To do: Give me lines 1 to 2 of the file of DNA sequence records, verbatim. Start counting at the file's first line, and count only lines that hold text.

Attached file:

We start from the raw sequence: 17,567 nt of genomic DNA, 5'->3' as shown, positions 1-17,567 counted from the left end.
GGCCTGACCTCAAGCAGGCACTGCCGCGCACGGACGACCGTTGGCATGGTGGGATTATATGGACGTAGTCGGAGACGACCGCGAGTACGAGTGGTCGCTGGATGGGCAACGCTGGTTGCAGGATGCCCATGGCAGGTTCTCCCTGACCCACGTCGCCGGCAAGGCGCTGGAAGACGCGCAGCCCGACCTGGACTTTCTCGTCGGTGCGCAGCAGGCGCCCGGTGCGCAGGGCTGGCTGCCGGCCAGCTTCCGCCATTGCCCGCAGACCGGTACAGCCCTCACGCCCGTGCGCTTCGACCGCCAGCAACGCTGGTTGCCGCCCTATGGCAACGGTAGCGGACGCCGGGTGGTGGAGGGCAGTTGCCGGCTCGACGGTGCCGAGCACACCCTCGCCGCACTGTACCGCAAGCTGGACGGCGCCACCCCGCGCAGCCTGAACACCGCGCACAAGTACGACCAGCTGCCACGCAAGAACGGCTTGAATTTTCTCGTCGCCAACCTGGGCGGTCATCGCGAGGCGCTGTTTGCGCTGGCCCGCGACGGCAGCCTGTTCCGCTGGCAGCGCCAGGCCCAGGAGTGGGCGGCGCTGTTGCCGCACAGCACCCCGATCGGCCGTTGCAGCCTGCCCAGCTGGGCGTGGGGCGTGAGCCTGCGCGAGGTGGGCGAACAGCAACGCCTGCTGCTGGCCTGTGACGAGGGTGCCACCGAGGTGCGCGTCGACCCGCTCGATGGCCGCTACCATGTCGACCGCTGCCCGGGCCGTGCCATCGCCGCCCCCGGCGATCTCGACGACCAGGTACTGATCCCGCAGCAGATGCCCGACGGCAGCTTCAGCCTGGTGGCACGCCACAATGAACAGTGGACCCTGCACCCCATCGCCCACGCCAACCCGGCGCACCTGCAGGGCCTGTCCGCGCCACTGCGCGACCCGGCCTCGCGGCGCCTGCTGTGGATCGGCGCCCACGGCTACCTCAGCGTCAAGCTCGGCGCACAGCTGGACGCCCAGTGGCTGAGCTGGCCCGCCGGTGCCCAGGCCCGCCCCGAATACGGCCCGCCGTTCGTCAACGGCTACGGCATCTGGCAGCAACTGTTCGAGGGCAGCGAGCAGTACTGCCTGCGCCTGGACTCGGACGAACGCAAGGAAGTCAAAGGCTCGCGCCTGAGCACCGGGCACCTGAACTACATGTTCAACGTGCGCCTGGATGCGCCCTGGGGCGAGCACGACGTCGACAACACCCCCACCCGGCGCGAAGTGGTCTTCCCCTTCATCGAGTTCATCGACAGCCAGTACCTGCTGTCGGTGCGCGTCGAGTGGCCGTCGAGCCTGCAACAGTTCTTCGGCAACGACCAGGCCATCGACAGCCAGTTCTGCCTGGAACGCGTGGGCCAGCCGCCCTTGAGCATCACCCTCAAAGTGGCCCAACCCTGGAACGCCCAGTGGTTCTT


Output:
We start from the raw sequence: 17,567 nt of genomic DNA, 5'->3' as shown, positions 1-17,567 counted from the left end.
GGCCTGACCTCAAGCAGGCACTGCCGCGCACGGACGACCGTTGGCATGGTGGGATTATATGGACGTAGTCGGAGACGACCGCGAGTACGAGTGGTCGCTGGATGGGCAACGCTGGTTGCAGGATGCCCATGGCAGGTTCTCCCTGACCCACGTCGCCGGCAAGGCGCTGGAAGACGCGCAGCCCGACCTGGACTTTCTCGTCGGTGCGCAGCAGGCGCCCGGTGCGCAGGGCTGGCTGCCGGCCAGCTTCCGCCATTGCCCGCAGACCGGTACAGCCCTCACGCCCGTGCGCTTCGACCGCCAGCAACGCTGGTTGCCGCCCTATGGCAACGGTAGCGGACGCCGGGTGGTGGAGGGCAGTTGCCGGCTCGACGGTGCCGAGCACACCCTCGCCGCACTGTACCGCAAGCTGGACGGCGCCACCCCGCGCAGCCTGAACACCGCGCACAAGTACGACCAGCTGCCACGCAAGAACGGCTTGAATTTTCTCGTCGCCAACCTGGGCGGTCATCGCGAGGCGCTGTTTGCGCTGGCCCGCGACGGCAGCCTGTTCCGCTGGCAGCGCCAGGCCCAGGAGTGGGCGGCGCTGTTGCCGCACAGCACCCCGATCGGCCGTTGCAGCCTGCCCAGCTGGGCGTGGGGCGTGAGCCTGCGCGAGGTGGGCGAACAGCAACGCCTGCTGCTGGCCTGTGACGAGGGTGCCACCGAGGTGCGCGTCGACCCGCTCGATGGCCGCTACCATGTCGACCGCTGCCCGGGCCGTGCCATCGCCGCCCCCGGCGATCTCGACGACCAGGTACTGATCCCGCAGCAGATGCCCGACGGCAGCTTCAGCCTGGTGGCACGCCACAATGAACAGTGGACCCTGCACCCCATCGCCCACGCCAACCCGGCGCACCTGCAGGGCCTGTCCGCGCCACTGCGCGACCCGGCCTCGCGGCGCCTGCTGTGGATCGGCGCCCACGGCTACCTCAGCGTCAAGCTCGGCGCACAGCTGGACGCCCAGTGGCTGAGCTGGCCCGCCGGTGCCCAGGCCCGCCCCGAATACGGCCCGCCGTTCGTCAACGGCTACGGCATCTGGCAGCAACTGTTCGAGGGCAGCGAGCAGTACTGCCTGCGCCTGGACTCGGACGAACGCAAGGAAGTCAAAGGCTCGCGCCTGAGCACCGGGCACCTGAACTACATGTTCAACGTGCGCCTGGATGCGCCCTGGGGCGAGCACGACGTCGACAACACCCCCACCCGGCGCGAAGTGGTCTTCCCCTTCATCGAGTTCATCGACAGCCAGTACCTGCTGTCGGTGCGCGTCGAGTGGCCGTCGAGCCTGCAACAGTTCTTCGGCAACGACCAGGCCATCGACAGCCAGTTCTGCCTGGAACGCGTGGGCCAGCCGCCCTTGAGCATCACCCTCAAAGTGGCCCAACCCTGGAACGCCCAGTGGTTCTT